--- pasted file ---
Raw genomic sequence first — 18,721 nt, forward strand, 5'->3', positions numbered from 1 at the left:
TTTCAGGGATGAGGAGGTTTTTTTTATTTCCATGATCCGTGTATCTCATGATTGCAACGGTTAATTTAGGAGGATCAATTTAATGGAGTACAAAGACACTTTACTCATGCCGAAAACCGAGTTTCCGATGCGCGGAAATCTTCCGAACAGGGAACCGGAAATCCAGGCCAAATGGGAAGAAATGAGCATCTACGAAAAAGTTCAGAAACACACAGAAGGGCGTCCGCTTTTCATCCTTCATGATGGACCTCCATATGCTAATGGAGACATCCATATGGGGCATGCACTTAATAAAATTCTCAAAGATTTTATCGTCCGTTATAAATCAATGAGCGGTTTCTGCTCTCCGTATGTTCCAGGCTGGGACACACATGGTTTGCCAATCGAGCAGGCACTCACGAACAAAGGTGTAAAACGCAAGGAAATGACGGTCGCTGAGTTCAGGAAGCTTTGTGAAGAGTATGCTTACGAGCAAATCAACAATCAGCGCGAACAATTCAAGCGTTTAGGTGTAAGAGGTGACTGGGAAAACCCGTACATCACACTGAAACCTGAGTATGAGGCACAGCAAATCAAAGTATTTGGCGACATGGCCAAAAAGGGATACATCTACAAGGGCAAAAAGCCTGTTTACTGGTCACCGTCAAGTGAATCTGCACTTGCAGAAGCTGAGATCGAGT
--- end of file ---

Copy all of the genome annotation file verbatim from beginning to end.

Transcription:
Raw genomic sequence first — 18,721 nt, forward strand, 5'->3', positions numbered from 1 at the left:
TTTCAGGGATGAGGAGGTTTTTTTTATTTCCATGATCCGTGTATCTCATGATTGCAACGGTTAATTTAGGAGGATCAATTTAATGGAGTACAAAGACACTTTACTCATGCCGAAAACCGAGTTTCCGATGCGCGGAAATCTTCCGAACAGGGAACCGGAAATCCAGGCCAAATGGGAAGAAATGAGCATCTACGAAAAAGTTCAGAAACACACAGAAGGGCGTCCGCTTTTCATCCTTCATGATGGACCTCCATATGCTAATGGAGACATCCATATGGGGCATGCACTTAATAAAATTCTCAAAGATTTTATCGTCCGTTATAAATCAATGAGCGGTTTCTGCTCTCCGTATGTTCCAGGCTGGGACACACATGGTTTGCCAATCGAGCAGGCACTCACGAACAAAGGTGTAAAACGCAAGGAAATGACGGTCGCTGAGTTCAGGAAGCTTTGTGAAGAGTATGCTTACGAGCAAATCAACAATCAGCGCGAACAATTCAAGCGTTTAGGTGTAAGAGGTGACTGGGAAAACCCGTACATCACACTGAAACCTGAGTATGAGGCACAGCAAATCAAAGTATTTGGCGACATGGCCAAAAAGGGATACATCTACAAGGGCAAAAAGCCTGTTTACTGGTCACCGTCAAGTGAATCTGCACTTGCAGAAGCTGAGATCGAGT